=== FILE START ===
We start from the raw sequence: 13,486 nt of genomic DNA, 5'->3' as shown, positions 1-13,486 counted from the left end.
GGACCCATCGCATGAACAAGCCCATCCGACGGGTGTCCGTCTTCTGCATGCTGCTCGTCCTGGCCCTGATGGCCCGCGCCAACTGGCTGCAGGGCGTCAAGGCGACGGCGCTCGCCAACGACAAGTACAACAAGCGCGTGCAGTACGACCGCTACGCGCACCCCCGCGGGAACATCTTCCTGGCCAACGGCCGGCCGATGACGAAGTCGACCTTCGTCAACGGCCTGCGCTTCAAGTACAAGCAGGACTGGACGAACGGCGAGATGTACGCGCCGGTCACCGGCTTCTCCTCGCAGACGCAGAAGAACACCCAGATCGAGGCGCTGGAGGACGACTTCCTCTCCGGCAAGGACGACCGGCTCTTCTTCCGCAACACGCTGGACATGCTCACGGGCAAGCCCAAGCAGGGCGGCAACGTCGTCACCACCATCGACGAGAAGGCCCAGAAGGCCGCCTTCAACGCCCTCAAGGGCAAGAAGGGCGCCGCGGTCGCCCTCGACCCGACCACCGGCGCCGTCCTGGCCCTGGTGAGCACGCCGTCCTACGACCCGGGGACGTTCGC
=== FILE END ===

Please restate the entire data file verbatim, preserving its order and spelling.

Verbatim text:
We start from the raw sequence: 13,486 nt of genomic DNA, 5'->3' as shown, positions 1-13,486 counted from the left end.
GGACCCATCGCATGAACAAGCCCATCCGACGGGTGTCCGTCTTCTGCATGCTGCTCGTCCTGGCCCTGATGGCCCGCGCCAACTGGCTGCAGGGCGTCAAGGCGACGGCGCTCGCCAACGACAAGTACAACAAGCGCGTGCAGTACGACCGCTACGCGCACCCCCGCGGGAACATCTTCCTGGCCAACGGCCGGCCGATGACGAAGTCGACCTTCGTCAACGGCCTGCGCTTCAAGTACAAGCAGGACTGGACGAACGGCGAGATGTACGCGCCGGTCACCGGCTTCTCCTCGCAGACGCAGAAGAACACCCAGATCGAGGCGCTGGAGGACGACTTCCTCTCCGGCAAGGACGACCGGCTCTTCTTCCGCAACACGCTGGACATGCTCACGGGCAAGCCCAAGCAGGGCGGCAACGTCGTCACCACCATCGACGAGAAGGCCCAGAAGGCCGCCTTCAACGCCCTCAAGGGCAAGAAGGGCGCCGCGGTCGCCCTCGACCCGACCACCGGCGCCGTCCTGGCCCTGGTGAGCACGCCGTCCTACGACCCGGGGACGTTCGC